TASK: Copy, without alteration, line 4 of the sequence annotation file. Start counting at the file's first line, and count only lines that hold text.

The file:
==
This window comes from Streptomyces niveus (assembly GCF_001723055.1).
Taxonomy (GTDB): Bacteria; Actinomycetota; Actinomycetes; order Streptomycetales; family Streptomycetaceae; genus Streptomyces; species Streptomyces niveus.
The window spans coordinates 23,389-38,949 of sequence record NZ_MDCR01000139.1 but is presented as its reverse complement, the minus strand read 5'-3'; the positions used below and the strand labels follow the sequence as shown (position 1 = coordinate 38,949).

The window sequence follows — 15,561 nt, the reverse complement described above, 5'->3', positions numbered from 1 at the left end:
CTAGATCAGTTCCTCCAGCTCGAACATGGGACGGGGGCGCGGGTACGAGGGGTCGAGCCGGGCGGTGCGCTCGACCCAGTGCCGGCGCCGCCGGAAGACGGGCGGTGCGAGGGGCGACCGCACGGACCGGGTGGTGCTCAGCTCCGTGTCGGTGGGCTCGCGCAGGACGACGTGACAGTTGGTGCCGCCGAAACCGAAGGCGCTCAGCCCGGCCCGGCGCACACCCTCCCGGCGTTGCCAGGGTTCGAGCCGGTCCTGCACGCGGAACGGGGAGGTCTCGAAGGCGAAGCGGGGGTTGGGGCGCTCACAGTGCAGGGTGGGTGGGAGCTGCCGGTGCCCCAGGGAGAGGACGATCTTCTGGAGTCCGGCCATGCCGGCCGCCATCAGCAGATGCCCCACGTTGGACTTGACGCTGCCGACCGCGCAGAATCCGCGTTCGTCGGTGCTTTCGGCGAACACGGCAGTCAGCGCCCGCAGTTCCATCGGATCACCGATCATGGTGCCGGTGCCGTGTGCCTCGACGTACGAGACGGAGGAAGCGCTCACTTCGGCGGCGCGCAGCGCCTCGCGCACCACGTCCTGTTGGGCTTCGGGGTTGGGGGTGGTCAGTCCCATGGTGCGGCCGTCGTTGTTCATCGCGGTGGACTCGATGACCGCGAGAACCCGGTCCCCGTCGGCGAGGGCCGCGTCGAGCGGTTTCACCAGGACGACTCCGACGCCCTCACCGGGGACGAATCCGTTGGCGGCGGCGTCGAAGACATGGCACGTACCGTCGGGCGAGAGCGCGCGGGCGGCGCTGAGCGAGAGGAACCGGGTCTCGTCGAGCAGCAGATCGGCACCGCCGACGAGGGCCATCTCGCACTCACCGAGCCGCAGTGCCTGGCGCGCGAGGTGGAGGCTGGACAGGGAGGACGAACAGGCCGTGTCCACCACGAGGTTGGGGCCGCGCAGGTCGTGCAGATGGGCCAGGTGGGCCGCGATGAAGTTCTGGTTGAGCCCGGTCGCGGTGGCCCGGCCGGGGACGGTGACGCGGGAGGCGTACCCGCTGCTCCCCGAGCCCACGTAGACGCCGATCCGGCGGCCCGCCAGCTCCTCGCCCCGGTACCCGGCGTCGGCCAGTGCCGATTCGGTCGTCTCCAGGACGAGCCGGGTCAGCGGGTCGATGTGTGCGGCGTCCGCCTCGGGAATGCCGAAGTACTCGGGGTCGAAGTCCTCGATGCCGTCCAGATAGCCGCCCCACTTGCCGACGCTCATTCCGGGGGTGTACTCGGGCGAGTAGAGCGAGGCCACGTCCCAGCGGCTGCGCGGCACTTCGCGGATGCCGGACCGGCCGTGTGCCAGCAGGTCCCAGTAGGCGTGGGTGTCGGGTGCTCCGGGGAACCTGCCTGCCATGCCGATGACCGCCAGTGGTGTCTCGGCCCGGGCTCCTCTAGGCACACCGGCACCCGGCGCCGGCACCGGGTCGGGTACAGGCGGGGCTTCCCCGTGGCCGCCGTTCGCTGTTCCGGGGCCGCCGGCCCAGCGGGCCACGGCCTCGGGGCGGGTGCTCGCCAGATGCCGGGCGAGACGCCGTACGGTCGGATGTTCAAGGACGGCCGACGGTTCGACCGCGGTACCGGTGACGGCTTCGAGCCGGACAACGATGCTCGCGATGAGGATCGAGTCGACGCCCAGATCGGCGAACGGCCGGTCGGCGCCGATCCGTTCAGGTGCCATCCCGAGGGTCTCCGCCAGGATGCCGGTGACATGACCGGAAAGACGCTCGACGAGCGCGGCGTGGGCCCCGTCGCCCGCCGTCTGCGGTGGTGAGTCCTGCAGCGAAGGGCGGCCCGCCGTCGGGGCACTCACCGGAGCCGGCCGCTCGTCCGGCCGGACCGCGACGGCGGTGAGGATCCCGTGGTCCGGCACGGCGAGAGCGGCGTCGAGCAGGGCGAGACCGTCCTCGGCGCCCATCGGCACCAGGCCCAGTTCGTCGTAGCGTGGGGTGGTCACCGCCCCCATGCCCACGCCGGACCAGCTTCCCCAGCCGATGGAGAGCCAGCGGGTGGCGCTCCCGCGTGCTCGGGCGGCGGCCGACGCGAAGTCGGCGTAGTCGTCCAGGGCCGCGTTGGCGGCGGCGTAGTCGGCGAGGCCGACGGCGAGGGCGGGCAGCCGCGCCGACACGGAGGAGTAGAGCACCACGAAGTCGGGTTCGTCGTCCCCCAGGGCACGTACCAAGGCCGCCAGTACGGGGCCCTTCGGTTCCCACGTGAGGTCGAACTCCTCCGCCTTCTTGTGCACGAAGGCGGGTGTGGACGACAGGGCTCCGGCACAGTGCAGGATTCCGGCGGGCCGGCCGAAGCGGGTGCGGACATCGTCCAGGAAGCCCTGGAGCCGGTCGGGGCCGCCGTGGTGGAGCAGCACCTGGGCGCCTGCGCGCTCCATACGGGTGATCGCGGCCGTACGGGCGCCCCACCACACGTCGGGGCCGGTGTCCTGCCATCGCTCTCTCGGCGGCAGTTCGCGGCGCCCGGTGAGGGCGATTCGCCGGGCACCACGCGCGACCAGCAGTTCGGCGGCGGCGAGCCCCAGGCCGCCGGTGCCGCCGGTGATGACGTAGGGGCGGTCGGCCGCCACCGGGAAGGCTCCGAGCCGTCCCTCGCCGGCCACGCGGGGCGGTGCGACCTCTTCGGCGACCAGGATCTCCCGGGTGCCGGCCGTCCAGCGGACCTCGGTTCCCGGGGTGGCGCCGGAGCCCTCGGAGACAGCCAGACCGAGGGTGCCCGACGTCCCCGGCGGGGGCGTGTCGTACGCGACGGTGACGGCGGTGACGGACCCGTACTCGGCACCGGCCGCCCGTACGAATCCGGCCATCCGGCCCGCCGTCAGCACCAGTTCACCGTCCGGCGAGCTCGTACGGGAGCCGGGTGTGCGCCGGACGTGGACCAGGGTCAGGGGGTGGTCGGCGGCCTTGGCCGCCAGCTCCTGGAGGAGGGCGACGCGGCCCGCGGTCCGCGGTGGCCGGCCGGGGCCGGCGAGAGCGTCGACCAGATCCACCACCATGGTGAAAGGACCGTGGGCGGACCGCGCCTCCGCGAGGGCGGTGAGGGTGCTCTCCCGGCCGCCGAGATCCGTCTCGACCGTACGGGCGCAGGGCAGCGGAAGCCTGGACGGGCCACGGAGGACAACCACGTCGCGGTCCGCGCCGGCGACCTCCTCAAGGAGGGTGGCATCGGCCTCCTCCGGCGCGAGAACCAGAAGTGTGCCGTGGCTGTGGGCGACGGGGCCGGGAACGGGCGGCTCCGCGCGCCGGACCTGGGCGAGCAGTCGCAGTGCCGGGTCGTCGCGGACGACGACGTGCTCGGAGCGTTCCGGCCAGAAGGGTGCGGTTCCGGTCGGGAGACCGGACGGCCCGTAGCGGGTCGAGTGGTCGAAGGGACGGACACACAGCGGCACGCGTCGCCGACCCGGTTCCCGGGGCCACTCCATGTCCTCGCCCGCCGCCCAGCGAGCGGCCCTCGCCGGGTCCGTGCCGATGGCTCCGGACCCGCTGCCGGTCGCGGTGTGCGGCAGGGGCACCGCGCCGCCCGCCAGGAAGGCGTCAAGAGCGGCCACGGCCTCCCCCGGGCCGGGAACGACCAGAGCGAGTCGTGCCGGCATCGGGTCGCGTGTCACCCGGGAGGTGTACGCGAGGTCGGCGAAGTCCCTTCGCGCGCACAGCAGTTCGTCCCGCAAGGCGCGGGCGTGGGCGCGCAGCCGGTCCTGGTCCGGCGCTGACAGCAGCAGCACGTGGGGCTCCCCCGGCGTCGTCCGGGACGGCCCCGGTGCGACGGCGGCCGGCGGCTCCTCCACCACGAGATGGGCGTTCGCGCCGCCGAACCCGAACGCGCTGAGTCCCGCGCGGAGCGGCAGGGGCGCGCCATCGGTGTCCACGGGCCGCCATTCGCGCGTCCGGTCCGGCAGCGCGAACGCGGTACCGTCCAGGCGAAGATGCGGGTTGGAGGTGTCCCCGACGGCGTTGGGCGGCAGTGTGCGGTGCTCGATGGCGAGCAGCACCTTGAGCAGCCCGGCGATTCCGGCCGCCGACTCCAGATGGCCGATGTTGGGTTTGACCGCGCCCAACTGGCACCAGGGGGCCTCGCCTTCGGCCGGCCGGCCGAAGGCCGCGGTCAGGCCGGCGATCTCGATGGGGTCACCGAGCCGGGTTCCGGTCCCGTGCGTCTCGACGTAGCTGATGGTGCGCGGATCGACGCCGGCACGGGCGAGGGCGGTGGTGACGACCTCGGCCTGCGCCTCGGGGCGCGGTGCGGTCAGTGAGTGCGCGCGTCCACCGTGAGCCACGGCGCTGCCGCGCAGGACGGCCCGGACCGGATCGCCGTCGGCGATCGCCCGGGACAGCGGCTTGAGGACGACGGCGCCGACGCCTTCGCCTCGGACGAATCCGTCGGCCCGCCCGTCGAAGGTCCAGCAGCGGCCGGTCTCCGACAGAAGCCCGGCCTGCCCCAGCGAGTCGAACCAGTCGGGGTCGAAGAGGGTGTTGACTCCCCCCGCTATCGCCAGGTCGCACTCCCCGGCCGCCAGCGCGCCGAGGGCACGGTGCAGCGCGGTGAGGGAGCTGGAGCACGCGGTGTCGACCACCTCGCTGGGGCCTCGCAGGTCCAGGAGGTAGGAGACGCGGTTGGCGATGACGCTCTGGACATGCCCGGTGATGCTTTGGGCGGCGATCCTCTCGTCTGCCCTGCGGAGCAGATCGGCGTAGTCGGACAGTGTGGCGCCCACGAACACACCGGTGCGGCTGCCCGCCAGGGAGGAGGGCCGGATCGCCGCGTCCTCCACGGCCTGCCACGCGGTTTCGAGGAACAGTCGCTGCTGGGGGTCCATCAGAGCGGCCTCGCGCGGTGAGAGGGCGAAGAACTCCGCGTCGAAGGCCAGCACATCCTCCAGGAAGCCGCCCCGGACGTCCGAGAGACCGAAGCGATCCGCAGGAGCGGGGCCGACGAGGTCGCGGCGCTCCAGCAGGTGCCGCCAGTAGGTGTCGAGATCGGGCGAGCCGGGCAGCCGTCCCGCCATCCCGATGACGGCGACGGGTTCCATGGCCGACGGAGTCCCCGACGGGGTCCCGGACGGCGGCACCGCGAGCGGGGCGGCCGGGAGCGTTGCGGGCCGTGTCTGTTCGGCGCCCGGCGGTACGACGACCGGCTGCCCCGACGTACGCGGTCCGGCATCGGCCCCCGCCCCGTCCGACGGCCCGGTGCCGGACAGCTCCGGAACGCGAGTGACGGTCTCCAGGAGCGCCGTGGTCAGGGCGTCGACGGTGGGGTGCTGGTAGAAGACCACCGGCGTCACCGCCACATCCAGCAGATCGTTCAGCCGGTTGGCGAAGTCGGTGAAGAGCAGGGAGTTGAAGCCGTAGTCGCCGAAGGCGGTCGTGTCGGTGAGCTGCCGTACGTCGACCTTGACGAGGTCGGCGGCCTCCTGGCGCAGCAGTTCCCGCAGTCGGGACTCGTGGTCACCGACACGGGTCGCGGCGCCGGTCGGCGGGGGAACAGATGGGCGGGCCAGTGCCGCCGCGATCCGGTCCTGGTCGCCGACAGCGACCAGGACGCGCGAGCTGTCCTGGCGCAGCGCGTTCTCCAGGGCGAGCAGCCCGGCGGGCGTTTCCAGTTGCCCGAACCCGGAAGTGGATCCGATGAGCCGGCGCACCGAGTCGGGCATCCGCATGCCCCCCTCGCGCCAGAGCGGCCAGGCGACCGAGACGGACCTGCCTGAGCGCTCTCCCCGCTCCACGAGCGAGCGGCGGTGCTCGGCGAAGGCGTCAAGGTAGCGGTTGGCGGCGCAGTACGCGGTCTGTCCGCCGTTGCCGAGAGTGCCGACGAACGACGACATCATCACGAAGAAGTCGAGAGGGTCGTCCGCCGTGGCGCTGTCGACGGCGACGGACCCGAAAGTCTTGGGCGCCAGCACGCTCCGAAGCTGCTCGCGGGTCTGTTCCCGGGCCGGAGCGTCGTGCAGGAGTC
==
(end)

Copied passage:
The window sequence follows — 15,561 nt, the reverse complement described above, 5'->3', positions numbered from 1 at the left end: